FullSizeRender 5In the morning we cycled away from Mountain Springs RV Park. I had pulled the van and trailer into the RV park and thus gotten to know the hosts better than I would otherwise. I chuckle thinking how they gave me the rules but then told me “you don’t have to follow the rules either.” They had an office rec room that we all used that afternoon and evening, the only place of the trip where came into serious contact with national news of what was happening in the new Trump presidency. Matt and Steve set themselves up on the couch in their and did a mixture of reading, writing, and watching Senate confirmation hearings for several hours.  On most trips I take, I buy a pair of earrings. My earrings from this trip were from the display case of jewelry that the RV host makes herself.

In the morning, everyone took off on their bikes for the day’s ride up Emory Pass. IMG_0942The husband host telling me that it would be cold in the shade as I climbed up so I made sure to put on layers before I took off, a good twenty to thirty minutes after the last rider left camp. There were always last-minute chores that needed to be done to get all my stuff and then the group stuff ready to go for the day.

The climb that day was breathtaking. I was on my own and turned on some music for the long climb. I would eventually catch up with someone. The climb took a good two-to-three hours to get to the top of the pass. I passed through the various state campgrounds that would have been possibilities for camping if they had not been still closed for the season. By all of them, there were signs warning of flash foods, the kind of signs we saw regularly through our travels in the southwest and until Austin. I had started making little videos as I road, thinking about how my 90-year old mother would love to watch them. She is my biggest fan when it comes to my travels and seeing my photos. She can no longer travel the world as she used to and so relishes  the the worlds I bring to her through my adventures. In those videos, my delight in this long climb is evident. Long climbs, in contrast to rolling hills, end in a culmination, the top of the climb — the view it brings and the satisfaction of accomplishing the ascent and then the reward of the descent.  Watching those Emory Pass videos now bring me right back into the heavy breathing and mindset of my long climb.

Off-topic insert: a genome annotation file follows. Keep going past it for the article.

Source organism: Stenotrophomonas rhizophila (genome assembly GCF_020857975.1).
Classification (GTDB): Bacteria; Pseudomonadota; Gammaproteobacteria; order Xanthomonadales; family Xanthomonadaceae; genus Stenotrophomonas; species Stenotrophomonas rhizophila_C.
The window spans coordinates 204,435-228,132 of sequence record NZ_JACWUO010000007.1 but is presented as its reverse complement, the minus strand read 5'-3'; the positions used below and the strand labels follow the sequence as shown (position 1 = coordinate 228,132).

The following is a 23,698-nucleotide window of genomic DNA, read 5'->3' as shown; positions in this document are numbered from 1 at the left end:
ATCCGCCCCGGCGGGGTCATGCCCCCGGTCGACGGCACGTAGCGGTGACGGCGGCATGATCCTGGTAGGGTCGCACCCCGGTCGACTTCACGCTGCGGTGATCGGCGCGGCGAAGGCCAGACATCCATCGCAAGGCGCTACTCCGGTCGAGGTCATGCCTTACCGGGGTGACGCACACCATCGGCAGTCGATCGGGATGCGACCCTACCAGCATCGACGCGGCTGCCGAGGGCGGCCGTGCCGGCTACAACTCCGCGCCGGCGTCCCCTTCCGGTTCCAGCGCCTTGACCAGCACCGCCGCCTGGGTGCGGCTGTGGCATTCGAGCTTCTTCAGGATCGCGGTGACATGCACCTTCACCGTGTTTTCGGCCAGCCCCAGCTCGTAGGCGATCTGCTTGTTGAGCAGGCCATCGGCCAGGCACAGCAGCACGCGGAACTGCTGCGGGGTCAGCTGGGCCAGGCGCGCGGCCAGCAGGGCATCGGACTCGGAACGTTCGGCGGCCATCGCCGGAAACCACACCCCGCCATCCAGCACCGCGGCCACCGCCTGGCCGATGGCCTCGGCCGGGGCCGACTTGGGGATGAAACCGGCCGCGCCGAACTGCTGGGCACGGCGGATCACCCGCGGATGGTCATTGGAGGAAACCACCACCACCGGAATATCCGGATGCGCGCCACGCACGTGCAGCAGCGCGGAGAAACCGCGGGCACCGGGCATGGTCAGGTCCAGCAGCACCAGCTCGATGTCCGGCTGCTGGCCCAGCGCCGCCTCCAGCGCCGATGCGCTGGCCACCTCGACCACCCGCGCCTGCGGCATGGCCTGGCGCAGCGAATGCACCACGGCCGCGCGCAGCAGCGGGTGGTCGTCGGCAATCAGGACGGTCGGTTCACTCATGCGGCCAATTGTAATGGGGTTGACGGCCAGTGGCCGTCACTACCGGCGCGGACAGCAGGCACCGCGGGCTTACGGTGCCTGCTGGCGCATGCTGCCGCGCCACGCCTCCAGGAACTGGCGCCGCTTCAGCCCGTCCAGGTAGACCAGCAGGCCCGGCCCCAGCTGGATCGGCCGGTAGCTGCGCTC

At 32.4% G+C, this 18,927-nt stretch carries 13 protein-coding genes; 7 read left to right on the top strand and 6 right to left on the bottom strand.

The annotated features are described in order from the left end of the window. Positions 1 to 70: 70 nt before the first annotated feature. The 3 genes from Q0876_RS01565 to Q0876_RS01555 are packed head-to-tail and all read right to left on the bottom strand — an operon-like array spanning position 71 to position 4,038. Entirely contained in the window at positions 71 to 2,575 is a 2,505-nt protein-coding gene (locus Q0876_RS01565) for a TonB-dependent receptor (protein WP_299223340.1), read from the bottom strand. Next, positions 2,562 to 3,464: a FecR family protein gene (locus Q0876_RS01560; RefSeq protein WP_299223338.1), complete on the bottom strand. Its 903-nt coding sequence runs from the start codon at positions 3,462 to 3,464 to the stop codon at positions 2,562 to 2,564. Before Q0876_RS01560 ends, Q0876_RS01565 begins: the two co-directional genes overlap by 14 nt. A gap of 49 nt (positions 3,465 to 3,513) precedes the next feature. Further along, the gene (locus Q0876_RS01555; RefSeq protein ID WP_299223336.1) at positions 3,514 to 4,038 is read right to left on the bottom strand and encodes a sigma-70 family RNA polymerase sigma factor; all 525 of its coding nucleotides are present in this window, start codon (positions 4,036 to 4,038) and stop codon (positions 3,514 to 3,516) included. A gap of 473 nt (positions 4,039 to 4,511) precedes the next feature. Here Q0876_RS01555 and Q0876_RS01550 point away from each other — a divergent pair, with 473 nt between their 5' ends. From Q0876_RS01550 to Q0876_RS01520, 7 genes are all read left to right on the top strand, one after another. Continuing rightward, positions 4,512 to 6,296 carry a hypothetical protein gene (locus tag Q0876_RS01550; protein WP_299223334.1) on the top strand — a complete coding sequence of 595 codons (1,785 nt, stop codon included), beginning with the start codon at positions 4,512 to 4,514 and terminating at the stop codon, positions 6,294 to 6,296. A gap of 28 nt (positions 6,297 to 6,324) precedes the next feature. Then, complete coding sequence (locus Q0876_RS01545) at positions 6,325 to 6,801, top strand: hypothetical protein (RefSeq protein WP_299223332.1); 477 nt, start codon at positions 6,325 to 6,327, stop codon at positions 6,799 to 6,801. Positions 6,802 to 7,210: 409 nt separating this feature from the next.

IMG_0962Up on the top, I expected there to a crowd of my fellow riders. I still did not really understood that they were not riding like I did on the Northern Tier. They were sticking to being road riders, keen on making the distance for the day. They were not soaking up the ride itself, taking long breaks for picnics, meeting locals along the route, and reading the historical markers. I was looking forward to a long stop on the top of Emory Pass with time to eat my lunch and take in the views. I was pleased to find Sue and Annie up there at the top next to the sign recounting how Lt. W.H. Emory traveled through the area on an exploration expedition for the U.S. Army.  We shared the excitement of the reaching the summit. For a tandem to do that climb was an even greater feat than for the rest of us. We snapped each other’s photos and then they were off. No long IMG_0964stop and lunch for them. That left Fuat sitting on a rock on a little incline eating his lunch. He was just finishing up so he gave me his rock to sit on while I ate. I was learning by then that it would always be Fuat at the end, simply because he was the only one cycling like I did across the Northern Tier, willing and wanting to soak it all in, to “smell the roses” and in his case listen to and watch the birds.

He and I finally took off, with me speeding down the mountain side and then stopping to take photos. He took the downhills more cautiously but we both then reached the bottom together. You kind of feel like the day should be over after such a long climb but there was still more of the day and I had a tour leader mission to accomplish as well. I needed to cancel our Las Cruces hotel reservation so that we would not be charged well over $1000 for a night’s stay. Instead we would be staying at a KOA campground instead. We had used up our allotted hotel budget for this part of the trip back in Tempe and at the Apache Casino motel. But there had not been a cell signal when I needed it for the last day and a half. I stopped again and again checking to see if I had the bars to make the call.

In Hillsboro, we met an older gentlemen in his workshop FullSizeRender 19making leather chaps. He headed me toward a rise out of town where I might be able to get a signal, but it wasn’t until Fuat and I made reached the last ascent to the top of the mesa that I found a strong signal. Up there thIMG_1031ough, the wind was blowing hard, at least 20 mph, and I needed Fuat to hold my reservation confirmation sheets while I finally got through to a hotel.com support person in the Philippines and cancelled those rooms one by one.  What a funny site that was, that long conversation to Southeast Asia from the top of a mesa in New Mexico.

We still had a descent to the Caballo Lake reservoir and then seven miles south into a head wind but we finally made it to camp just as dinner was served.  This was IMG_1042probably one of the days that was marked down in the black notebook someone was keeping on me as a day I arrived late to camp, but we did save over $1000 and I did have a beautiful day of riding.

http://www.nmts.org/rides/emoryPass.htm

A few more photos and then a short video on my climb up and then one on the descent.